What do you do when you want to hit Radwood in the morning and show off at Talladega in the afternoon? You buy this: A 1987 Buick GNX with just over 200 miles on the clock. The only thing standing between you and tank-top-wearing, mullet-waving glory is the car’s price tag, which will surely dip deep into the six-figure range once its Bring a Trailer auction is said and done.
Whoever wins the high-rolling bid war, which is scheduled to end next Monday, will walk away owning a like-new car that comes with its original window sticker and factory paperwork. Though it’s 33 years old, the 202-mile car has been maintained regularly over the decades, with several fuel tank cleanings, oil changes, and replacement of cracked hoses.
It's finished in black, as all factory GNXs are, and it oozes with cool factor. One minor imperfection is noted—a small crack in the plastic trim between the bumper and the body. Aside from that, everything's as you'd expect it to be with the car looking like it hopped out of a catalog and into the California showroom it currently calls home.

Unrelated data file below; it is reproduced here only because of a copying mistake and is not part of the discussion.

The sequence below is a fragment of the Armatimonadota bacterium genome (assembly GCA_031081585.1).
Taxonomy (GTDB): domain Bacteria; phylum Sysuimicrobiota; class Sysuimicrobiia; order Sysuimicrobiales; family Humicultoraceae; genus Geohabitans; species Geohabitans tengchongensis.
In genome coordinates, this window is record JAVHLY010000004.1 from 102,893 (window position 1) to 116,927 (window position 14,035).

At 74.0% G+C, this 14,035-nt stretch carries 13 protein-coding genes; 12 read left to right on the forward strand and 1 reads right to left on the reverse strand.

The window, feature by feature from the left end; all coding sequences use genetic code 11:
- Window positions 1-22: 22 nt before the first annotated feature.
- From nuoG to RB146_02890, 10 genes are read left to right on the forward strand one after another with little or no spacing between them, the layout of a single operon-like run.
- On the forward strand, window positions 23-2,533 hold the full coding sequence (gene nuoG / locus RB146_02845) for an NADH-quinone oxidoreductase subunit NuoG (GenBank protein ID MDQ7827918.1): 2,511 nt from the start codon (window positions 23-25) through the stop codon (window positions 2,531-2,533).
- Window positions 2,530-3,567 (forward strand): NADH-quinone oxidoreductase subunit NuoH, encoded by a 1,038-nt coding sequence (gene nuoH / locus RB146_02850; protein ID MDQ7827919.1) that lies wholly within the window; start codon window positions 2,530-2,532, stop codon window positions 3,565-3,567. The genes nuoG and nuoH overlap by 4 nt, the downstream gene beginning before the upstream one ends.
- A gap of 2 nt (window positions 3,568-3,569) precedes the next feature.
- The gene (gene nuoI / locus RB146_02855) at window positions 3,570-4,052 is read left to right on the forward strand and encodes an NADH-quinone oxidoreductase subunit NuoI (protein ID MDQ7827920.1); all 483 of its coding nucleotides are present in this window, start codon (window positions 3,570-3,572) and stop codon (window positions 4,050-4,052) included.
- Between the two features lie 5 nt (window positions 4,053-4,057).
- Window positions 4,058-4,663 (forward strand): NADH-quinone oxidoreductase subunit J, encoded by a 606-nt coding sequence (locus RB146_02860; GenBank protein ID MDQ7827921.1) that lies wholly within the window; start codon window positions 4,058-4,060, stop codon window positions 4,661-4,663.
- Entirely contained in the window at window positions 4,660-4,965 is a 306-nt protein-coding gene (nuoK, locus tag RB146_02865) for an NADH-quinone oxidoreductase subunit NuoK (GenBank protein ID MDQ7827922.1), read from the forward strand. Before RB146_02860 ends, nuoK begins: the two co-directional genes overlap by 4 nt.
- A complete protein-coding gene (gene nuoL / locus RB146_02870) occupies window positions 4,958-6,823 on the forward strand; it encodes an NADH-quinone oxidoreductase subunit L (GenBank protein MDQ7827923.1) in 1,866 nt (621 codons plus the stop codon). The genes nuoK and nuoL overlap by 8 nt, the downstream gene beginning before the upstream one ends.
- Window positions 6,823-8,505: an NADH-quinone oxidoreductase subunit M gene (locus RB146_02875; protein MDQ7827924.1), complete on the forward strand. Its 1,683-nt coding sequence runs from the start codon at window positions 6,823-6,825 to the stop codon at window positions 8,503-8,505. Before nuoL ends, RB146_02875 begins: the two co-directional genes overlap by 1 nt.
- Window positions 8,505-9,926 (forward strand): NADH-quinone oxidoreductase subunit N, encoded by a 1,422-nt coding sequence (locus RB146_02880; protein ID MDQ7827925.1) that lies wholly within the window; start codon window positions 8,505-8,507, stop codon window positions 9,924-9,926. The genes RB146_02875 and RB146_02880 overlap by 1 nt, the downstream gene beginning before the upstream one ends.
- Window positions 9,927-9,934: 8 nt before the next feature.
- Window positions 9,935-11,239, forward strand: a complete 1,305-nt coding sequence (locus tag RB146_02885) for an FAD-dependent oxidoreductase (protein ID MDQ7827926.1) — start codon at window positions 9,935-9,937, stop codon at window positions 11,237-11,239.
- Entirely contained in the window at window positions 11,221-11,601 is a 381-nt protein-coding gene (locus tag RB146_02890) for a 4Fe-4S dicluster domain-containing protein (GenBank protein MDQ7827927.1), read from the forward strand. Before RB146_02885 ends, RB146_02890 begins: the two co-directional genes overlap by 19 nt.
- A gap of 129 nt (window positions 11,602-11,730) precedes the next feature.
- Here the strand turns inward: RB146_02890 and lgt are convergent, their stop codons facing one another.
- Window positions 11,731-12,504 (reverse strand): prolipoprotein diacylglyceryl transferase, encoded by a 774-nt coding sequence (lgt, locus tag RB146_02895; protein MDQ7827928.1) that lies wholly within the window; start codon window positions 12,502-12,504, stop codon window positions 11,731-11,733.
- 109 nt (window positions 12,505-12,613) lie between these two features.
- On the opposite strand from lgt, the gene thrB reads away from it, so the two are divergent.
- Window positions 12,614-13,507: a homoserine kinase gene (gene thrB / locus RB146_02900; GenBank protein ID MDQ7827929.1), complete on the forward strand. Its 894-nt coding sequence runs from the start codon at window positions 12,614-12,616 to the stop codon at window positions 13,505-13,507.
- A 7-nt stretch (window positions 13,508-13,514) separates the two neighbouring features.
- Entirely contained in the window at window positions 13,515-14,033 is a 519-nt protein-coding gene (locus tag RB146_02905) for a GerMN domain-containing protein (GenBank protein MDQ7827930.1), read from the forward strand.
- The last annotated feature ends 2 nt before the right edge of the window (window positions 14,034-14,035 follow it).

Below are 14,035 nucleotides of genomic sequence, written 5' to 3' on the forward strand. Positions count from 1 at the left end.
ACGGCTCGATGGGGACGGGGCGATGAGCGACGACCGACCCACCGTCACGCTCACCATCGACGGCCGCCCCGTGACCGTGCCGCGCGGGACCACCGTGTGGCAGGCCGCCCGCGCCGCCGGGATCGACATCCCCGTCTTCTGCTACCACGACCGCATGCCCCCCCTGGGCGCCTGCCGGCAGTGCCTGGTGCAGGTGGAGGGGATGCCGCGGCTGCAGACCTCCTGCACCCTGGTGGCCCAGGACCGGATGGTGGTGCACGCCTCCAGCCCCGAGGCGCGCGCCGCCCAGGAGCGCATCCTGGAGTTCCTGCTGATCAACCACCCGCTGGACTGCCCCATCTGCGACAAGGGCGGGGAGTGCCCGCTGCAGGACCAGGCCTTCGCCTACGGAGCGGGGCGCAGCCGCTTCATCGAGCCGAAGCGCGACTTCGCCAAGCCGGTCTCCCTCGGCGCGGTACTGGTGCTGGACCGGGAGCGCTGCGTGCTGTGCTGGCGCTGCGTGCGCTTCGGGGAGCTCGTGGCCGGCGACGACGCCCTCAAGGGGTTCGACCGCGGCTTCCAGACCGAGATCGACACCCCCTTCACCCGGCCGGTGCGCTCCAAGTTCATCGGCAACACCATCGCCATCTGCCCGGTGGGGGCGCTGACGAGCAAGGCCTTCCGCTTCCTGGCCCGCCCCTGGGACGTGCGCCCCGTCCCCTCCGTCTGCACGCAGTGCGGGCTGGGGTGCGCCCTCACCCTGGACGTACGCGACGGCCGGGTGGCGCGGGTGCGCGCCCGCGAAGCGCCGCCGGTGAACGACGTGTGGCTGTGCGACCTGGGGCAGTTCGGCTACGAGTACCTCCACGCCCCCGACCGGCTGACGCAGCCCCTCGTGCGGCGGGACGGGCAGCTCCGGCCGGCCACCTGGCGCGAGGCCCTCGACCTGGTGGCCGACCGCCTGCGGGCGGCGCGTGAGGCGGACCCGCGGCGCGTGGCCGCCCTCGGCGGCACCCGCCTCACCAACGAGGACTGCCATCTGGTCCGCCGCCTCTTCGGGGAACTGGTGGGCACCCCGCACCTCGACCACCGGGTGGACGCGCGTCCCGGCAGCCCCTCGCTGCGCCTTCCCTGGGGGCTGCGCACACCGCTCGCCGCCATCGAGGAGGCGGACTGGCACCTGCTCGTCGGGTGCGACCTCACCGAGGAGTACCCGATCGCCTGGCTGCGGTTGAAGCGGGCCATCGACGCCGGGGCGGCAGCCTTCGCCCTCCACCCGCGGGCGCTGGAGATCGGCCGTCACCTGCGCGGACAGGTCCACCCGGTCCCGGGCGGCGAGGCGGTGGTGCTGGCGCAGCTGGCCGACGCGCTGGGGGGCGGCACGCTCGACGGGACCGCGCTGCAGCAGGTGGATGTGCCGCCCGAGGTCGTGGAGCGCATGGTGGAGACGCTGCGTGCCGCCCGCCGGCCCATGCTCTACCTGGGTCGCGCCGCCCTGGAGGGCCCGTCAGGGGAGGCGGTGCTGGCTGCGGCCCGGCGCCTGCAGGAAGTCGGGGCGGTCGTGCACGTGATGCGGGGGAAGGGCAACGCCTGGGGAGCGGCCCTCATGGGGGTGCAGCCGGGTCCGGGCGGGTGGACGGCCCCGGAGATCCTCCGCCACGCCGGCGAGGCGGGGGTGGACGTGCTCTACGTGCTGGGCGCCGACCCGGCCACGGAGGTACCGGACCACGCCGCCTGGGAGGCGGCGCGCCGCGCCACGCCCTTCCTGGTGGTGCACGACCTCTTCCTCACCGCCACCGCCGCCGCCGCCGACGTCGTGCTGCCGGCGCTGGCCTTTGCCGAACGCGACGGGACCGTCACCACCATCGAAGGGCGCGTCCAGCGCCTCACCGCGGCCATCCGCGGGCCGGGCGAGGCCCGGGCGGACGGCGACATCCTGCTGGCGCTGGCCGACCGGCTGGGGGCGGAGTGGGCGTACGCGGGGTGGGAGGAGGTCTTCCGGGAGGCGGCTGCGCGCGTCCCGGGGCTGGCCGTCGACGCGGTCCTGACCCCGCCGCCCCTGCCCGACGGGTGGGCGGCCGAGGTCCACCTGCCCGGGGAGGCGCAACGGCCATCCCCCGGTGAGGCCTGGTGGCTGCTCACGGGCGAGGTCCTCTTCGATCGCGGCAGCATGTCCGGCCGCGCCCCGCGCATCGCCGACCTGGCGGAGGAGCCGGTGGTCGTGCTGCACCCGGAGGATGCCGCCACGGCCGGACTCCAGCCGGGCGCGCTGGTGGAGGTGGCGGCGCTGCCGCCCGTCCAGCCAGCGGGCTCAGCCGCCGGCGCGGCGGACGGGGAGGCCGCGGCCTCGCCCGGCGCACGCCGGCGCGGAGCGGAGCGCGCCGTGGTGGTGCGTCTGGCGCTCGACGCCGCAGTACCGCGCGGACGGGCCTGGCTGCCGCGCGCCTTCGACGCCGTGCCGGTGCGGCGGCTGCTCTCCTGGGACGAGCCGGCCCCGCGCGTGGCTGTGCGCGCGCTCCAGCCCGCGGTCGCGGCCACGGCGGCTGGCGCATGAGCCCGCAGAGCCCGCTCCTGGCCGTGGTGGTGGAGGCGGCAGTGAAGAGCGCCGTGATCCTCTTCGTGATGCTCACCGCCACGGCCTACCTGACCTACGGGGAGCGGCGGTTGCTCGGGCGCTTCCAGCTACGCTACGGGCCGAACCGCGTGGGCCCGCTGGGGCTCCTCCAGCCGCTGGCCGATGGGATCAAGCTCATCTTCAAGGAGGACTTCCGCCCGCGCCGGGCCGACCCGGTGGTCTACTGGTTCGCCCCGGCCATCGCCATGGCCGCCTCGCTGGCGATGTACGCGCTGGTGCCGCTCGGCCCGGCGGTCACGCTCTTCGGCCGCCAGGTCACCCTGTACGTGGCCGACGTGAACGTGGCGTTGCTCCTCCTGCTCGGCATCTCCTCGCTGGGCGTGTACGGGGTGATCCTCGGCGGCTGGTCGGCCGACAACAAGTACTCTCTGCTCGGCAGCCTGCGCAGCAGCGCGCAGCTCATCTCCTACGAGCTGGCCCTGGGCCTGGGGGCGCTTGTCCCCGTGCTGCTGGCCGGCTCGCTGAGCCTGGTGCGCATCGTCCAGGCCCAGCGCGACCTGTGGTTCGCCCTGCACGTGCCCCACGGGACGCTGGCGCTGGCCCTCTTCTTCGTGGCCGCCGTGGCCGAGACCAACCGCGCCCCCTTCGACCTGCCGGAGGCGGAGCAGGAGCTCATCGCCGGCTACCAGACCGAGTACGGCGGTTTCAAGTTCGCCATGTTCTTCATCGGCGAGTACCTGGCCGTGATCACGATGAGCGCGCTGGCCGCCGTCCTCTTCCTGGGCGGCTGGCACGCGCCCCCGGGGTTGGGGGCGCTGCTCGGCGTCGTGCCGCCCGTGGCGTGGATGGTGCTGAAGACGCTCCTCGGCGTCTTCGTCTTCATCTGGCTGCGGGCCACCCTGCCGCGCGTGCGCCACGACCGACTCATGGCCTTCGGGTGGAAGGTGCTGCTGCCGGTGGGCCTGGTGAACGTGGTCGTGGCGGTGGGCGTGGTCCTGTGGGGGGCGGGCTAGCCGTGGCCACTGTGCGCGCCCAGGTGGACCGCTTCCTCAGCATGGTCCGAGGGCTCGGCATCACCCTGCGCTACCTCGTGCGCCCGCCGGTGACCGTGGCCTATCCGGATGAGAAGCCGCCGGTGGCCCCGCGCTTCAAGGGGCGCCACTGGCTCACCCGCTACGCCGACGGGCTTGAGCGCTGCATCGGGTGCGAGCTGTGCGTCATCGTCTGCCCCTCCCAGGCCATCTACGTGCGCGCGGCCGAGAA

You might be asking yourself why a Buick from the late ’80s is fetching bids normally associated with exotic cars. It can be traced back to the production of the Grand National, a faster, meaner, and much rarer version of the standard Regal that famously featured a turbocharged V6. Once the automaker had won the world over with its unorthodox muscle car, it decided to roll out the Grand National Experimental, or GNX, in 1987.
The cars were built in partnership with McLaren Performance Technologies and ASC, a deal that ultimately produced just 547 vehicles (this one is number 308). A turbocharged 3.8-liter V6 and a four-speed automatic gearbox provide 300 horsepower for the Buick, about 55 more than the standard Grand National of the same year. That was good for a quarter-mile time of 12.7 seconds at around 113 miles per hour—a massively impressive feat three decades ago.
Other small upgrades for the GNX included
The GNX is a rare and special car, to be sure, but is it really worth the enormous price tag? At the time of publishing, this cherry example has already been bid to $105,000. We only have to look at other Bring a Trailer auctions to see how high this Buick can really go. In February 2019, what might be the world’s lowest-mileage example of a GNX went for $200,000 with only eight miles on the odometer. Another car with just 500 miles on the clock sold for $130,000, so it’s totally reasonable to think that this one will go for at least that much by the time the auction closes.